Italy ‘star’ among bailout economies, Cyprus ‘roar­ing ahead’

Financial Mirror (Cyprus) - - FRONT PAGE -

With re­cent events in Greece bring­ing bailouts back into the head­lines, PwC econ­o­mists have as­sessed how the five Eu­ro­zone bailout economies – Cyprus, Greece, Ire­land, Por­tu­gal and Spain – have been per­form­ing.

The anal­y­sis shows that de­spite be­ing the first to en­ter a bailout in 2010, Greece is now back to square one. Where do the other pe­riph­eral economies stand on their re­cov­ery path?

Ire­land has been the ‘poster boy’ of eco­nomic re­form in the pe­riph­eral economies. Ire­land grew by 5.2% in real terms in 2014 and PwC econ­o­mists ex­pect out­put to ex­pand by a fur­ther 3.9% this year. Ire­land was the first of the bailed-out pe­riph­eral economies to see GDP break through its pre-cri­sis out­put level.

Ire­land – the star per­former:

Spain – fi­nan­cial sec­tor restruc­tur­ing is work­ing:

PwC econ­o­mists ex­pect strong growth of around 3% this year to grad­u­ally im­prove the fi­nan­cial sys­tem’s prof­itabil­ity and fur­ther re­duce non-per­form­ing loan ra­tios. Spain has also kept its struc­tural re­form mo­men­tum go­ing in the past 12 months with pol­icy aimed at bring­ing down its high un­em­ploy­ment rate in the medium term. For these rea­sons, Spain is placed highly on the bailout path and is ex­pected to ex­ceed its pre-cri­sis GDP level by 2017.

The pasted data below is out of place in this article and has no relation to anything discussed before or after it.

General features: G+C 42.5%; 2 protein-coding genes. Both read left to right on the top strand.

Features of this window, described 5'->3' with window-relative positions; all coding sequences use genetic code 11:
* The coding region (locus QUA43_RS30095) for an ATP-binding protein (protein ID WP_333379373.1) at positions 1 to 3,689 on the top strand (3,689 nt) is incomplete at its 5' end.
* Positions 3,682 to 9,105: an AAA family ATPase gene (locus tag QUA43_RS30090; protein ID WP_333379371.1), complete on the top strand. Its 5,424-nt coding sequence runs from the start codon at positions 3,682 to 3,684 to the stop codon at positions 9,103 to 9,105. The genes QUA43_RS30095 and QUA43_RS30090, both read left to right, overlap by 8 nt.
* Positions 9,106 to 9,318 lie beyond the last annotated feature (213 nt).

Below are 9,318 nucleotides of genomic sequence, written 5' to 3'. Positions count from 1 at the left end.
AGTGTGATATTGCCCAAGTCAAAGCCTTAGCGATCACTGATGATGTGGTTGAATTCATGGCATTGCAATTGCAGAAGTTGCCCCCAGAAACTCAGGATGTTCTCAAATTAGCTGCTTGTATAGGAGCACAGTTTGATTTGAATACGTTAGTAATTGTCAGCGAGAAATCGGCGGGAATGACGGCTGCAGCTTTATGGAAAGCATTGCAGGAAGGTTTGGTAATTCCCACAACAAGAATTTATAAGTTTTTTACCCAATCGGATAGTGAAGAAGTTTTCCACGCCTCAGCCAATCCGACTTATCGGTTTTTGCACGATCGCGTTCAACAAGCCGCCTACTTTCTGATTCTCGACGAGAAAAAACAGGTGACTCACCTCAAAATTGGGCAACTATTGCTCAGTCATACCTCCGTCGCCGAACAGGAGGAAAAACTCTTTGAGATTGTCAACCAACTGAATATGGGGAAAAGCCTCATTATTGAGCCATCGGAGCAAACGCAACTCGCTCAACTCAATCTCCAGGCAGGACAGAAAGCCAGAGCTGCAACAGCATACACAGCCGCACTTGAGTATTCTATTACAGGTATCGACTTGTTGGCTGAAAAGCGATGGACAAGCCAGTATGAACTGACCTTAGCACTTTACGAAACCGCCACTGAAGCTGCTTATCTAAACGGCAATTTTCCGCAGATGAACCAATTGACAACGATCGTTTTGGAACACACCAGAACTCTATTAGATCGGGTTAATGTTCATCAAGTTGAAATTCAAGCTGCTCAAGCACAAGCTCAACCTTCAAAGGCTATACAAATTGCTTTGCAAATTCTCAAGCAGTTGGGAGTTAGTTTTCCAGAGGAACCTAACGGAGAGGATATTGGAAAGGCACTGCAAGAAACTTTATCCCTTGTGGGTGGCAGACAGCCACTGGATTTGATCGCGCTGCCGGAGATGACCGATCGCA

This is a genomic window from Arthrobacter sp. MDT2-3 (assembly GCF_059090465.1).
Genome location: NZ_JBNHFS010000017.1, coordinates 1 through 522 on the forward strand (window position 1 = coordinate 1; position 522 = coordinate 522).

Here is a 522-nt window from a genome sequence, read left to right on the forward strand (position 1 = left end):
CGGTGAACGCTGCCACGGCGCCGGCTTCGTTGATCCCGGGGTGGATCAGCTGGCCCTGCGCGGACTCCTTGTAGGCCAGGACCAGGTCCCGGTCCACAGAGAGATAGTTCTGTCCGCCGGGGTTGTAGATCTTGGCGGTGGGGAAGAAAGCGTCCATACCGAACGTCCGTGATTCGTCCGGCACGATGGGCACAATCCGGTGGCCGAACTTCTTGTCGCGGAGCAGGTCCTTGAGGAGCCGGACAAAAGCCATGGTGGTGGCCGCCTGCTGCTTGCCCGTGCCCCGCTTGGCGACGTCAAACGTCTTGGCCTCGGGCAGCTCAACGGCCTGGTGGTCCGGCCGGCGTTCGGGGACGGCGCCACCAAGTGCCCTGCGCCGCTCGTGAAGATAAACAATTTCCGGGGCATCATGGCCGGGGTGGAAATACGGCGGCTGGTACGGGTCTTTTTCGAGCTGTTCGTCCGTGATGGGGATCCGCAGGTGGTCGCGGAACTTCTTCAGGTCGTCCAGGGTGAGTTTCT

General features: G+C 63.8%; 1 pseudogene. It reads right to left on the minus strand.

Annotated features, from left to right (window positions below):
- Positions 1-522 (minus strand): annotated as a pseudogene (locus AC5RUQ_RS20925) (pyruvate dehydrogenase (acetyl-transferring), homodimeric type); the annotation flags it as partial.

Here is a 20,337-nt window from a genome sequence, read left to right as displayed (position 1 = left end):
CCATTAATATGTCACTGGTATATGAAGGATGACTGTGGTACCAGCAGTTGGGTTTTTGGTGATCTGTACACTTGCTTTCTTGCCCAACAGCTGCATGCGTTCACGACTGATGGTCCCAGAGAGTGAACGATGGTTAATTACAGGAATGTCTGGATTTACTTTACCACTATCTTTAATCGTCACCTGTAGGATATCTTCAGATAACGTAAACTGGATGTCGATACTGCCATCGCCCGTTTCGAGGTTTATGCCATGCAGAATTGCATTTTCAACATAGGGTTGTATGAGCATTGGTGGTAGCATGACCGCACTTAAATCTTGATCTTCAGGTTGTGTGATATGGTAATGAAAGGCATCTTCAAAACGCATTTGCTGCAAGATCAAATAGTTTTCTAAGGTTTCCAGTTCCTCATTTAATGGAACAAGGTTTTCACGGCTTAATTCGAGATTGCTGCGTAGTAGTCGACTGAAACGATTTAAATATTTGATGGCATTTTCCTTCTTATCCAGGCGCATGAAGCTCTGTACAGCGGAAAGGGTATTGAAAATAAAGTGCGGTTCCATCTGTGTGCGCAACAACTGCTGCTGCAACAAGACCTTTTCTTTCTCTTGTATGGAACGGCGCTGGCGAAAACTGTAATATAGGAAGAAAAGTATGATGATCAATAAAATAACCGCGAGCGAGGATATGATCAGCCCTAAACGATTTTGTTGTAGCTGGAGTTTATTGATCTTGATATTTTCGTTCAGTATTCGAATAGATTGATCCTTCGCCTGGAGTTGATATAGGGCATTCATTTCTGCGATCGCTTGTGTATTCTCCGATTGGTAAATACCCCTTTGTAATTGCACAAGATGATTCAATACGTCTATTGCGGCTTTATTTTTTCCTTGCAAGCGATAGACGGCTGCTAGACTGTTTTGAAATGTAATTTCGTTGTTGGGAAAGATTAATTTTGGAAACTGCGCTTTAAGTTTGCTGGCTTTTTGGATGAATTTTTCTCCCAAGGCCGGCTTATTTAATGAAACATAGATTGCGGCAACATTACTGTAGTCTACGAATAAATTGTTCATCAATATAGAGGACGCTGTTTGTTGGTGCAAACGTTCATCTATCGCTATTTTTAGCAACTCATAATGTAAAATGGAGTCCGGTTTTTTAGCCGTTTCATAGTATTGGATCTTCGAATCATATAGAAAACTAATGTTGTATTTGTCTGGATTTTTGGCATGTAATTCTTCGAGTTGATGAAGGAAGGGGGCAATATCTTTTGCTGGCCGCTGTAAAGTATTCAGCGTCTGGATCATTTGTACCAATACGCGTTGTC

Por­tu­gal – com­ing along but work still to do:

Por­tu­gal has also made progress since the be­gin­ning of its bailout, but not to the same ex­tent as Ire­land and Spain. The econ­omy is ex­pe­ri­enc­ing a cycli­cal up­turn, grow­ing in 2014 for the first time since 2010. But it still has to deal with a few struc­tural is­sues. For ex­am­ple, its public debt to GDP ra­tio stands at 130%, the sec­ond high­est of the five bailout economies.

Greece has fallen be­hind Cyprus, which has now shifted its re­form at­ten­tion from public fi­nances ¯with the gov­ern­ment post­ing a healthy pri­mary sur­plus of 2.9% of GDP ¯to struc­tural re­forms in the health and telecom­mu­ni­ca­tions mar­kets. Cyprus is there­fore still at

Cyprus – roar­ing ahead:

the ‘re­form, re­form, re­form’ stage mak­ing de­cent progress.

Ac­cord­ing to PwC econ­o­mists, there are three things that busi­nesses should watch out for in the Eu­ro­zone over the com­ing weeks and months:

* The pol­icy re­sponse to any ‘wob­bles’ in the latest Greek bailout dis­cus­sions; * Any signs of strength­en­ing growth in the pe­riph­ery; * The prepa­ra­tions for the Euro­pean Bank­ing Au­thor­ity (EBA) banks stress tests, which will be car­ried out next year.

“Over the longer-term, the big is­sue is the high stock of public, and in some cases pri­vate, debt. Achiev­ing pri­mary sur­pluses should help to sta­bilise public debt lev­els,” said PwC se­nior economist Richard Boxshall.

“But the real ben­e­fits will come through stronger nom­i­nal GDP growth rates, par­tic­u­larly once in­fla­tion lev­els re­vert back to their tar­get rate of around 2%.”


its pro­gramme, but

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